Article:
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Mama Said: How can we keep hope alive for kids?

As everything gets worse and worse, Emily Martin wonders if we can keep hope alive for children?

How can we keep our children hopeful in this world of worry, asks Emily Martin (60239711)
How can we keep our children hopeful in this world of worry, asks Emily Martin (60239711)

What are we worrying about today? Take your pick from the growing list: the cost of living, hurricanes, the pound crashing, petrol, the Government, nuclear war, the Nord Stream pipe, or what about just Covid and how it’s almost winter, again? By the time you read this, it’s possible that at least one of these troubling headings has worsened further, which is a dreadful thought.

And as all these very black clouds constantly form over our heads and multiply, sometimes jabbing large groups of us with particularly vicious forks of lightning, we have to just keep calm and carry on. Plus if there are children living in our houses, when the six o’clock news comes on, we have to figure out if we’re going to turn it down, or off, or just let them see it and then, are we letting them see our gloomy reactions too?

Childhood is meant to be worry-free, but for parents that’s becoming increasingly impossible to facilitate. Girl overheard us talking about how my mother has recently bought a head-torch, you know “just in case”. What horrific scenario will befall our family that my Mum, of all people, will be the one to don the head torch, I dread to think, but anyway we had to explain that having a torch could be handy in case the power was ever cut off and she said: “Oh great. I’ll just add that to my list of things to worry about along with asteroids, Mummy going to the Co-op and not coming back, lightning and war.”

When I was a child I don’t remember worrying about much at all, other than the traditional “What if my parents die?” That was pretty much it. Just plain old death. I wasn’t aware of myself in a wider context even one tiny bit. I just went to bed and stared at my flowery wallpaper, planning how tomorrow I could maybe lower an umbrella full of Sylvanians down from my bedroom window into the back garden on a rope, and wouldn’t that be fun for them, and for me.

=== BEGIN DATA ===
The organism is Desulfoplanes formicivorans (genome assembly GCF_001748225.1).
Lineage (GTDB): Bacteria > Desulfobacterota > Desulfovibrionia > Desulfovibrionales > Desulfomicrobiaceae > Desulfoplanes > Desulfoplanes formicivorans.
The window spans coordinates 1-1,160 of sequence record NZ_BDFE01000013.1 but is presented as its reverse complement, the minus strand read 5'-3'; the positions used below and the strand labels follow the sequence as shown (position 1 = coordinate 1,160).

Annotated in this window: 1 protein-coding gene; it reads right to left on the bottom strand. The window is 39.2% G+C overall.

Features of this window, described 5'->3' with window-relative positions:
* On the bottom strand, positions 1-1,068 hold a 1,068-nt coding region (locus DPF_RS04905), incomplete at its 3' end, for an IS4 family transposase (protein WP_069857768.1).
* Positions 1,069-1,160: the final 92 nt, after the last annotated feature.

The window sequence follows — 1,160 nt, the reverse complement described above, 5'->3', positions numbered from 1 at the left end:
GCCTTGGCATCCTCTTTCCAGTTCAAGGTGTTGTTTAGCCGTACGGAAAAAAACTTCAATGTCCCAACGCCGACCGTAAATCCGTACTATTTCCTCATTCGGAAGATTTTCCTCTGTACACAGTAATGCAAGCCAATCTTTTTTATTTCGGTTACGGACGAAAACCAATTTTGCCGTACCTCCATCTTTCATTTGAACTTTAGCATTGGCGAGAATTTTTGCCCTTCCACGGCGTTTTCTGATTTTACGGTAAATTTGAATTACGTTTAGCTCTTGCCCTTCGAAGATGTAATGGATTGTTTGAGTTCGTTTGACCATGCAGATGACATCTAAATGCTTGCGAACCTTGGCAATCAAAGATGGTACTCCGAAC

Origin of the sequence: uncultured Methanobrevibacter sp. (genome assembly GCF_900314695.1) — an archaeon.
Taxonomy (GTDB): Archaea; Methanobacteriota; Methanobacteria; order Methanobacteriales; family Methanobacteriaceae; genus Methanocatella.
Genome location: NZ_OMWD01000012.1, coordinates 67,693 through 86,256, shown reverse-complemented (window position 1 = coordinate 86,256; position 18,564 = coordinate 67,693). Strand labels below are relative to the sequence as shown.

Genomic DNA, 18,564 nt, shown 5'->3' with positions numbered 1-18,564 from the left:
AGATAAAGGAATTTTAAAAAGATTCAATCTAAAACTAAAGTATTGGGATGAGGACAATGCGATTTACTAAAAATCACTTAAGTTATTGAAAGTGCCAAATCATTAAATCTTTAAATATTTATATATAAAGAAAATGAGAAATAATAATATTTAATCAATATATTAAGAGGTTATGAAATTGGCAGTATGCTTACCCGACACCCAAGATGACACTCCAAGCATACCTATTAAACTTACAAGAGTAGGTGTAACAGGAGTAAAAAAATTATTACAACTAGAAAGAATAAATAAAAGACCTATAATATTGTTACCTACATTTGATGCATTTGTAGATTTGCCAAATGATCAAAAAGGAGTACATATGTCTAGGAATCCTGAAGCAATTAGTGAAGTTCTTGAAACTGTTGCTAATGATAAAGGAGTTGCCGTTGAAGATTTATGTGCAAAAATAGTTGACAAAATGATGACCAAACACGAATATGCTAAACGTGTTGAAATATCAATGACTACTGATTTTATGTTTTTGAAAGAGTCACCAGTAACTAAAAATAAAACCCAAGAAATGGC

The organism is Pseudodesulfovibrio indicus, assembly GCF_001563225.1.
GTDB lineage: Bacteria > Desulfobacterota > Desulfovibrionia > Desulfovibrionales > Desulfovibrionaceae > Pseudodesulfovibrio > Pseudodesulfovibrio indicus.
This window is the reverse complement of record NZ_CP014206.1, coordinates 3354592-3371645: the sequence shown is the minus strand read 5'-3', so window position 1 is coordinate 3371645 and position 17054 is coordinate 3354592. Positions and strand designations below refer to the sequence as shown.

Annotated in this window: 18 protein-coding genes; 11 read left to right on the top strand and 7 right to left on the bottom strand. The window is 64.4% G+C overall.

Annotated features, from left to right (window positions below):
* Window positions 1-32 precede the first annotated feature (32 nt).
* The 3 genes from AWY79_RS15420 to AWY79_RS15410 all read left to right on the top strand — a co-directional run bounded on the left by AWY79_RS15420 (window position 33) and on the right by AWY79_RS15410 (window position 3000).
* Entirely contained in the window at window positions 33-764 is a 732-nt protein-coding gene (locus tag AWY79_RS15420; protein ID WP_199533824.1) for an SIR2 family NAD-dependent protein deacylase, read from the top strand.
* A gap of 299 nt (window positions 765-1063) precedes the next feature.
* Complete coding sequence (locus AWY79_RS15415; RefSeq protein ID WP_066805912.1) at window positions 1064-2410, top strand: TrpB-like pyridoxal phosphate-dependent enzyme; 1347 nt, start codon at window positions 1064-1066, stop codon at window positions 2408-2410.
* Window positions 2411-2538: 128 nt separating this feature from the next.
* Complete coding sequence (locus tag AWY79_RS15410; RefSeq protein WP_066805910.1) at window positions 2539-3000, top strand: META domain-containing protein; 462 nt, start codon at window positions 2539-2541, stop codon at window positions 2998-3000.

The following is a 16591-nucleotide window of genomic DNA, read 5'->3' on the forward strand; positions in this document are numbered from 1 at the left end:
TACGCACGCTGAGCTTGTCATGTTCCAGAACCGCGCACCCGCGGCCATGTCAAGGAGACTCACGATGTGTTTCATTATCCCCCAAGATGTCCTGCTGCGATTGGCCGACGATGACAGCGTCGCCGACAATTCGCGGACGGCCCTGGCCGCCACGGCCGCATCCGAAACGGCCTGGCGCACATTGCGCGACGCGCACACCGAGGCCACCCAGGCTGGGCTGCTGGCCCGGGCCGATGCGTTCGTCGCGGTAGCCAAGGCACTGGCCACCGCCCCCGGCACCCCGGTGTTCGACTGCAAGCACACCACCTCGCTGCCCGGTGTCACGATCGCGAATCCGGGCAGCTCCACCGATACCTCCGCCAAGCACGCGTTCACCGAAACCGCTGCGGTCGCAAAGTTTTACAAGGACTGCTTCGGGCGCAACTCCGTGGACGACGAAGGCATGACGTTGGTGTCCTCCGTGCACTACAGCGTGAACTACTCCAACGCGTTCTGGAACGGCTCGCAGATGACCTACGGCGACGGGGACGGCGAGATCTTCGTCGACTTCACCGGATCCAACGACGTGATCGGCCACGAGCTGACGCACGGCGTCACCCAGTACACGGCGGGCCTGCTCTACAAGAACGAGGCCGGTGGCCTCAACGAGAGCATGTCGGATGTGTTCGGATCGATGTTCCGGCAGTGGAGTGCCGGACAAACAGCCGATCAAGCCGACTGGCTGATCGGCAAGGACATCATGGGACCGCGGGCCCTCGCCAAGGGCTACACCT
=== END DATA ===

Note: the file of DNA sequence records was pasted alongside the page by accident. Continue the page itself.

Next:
Compared to my carefree childhood in the 80s when I now know loads of bad stuff happened, only a handful newsworthy moments ever permeated my enjoyment of life. But, with a son about to turn 5, he definitely has no memory of a world without Covid. And now the cost of living crisis and constant energy bills talk surely must be on his little radar.

In my house we’ve stopped using the dishwasher to mitigate the cost of living crisis (I’m not convinced this is saving enough money to justify the decision but please, don’t get me started). And I think we’re all agreed nationwide that the heating’s not going on this winter. At the moment there’s a sort of jumper-wearing spirit to that idea but let’s see how it feels in a couple of months. Extremely miserable I should think.

The trouble is, regardless of the raging bin-fire we’ve grown used to living in, we still have to teach the children to be hopeful, while we wipe the doom off our faces after watching the news: “You can be whatever you want”, we tell them at bedtime. “Work hard and you can achieve literally anything,” we say as their bright eyes widen. “Dream big.” “Shoot for the moon and even if you miss you’ll land amongst the stars.”

But realistically, the future isn’t bright. All the jobs available now probably won’t exist in 20 years. The careers we were taught to aspire to as kids, like doctor, teacher or journalist, have turned out to be filled with pitfalls and financial trickery. And unless our children become “TikTok influencers” with a “passive income stream”, maybe something to do with “drop-shipping”, they’ll never have enough money or have anything at all. That’s a big claim that I can’t back up, but that’s what I’ve heard on TikTok.

Plus also, the economy and the climate crisis is so, so bad that it’s going to take most of the rest of our lifetimes to sort it all out, if it can be sorted out at all, so there’s really no point in trying to do anything.

When my children get bits of money for their birthdays, my eyes laser onto to every note that falls out of their cards, calculating how much more they must have in their bank accounts than I do. I asked Girl how she felt about the cost of living crisis and she shrugged. So I said, “Shall we use some of your money to help pay the bills? Run the dishwasher for a little treat?” and she said, “No. I’m a child, that’s weird.”

Oh well, Hakuna Matata. For a large fee, I’m available for school career talks and motivational speaking.


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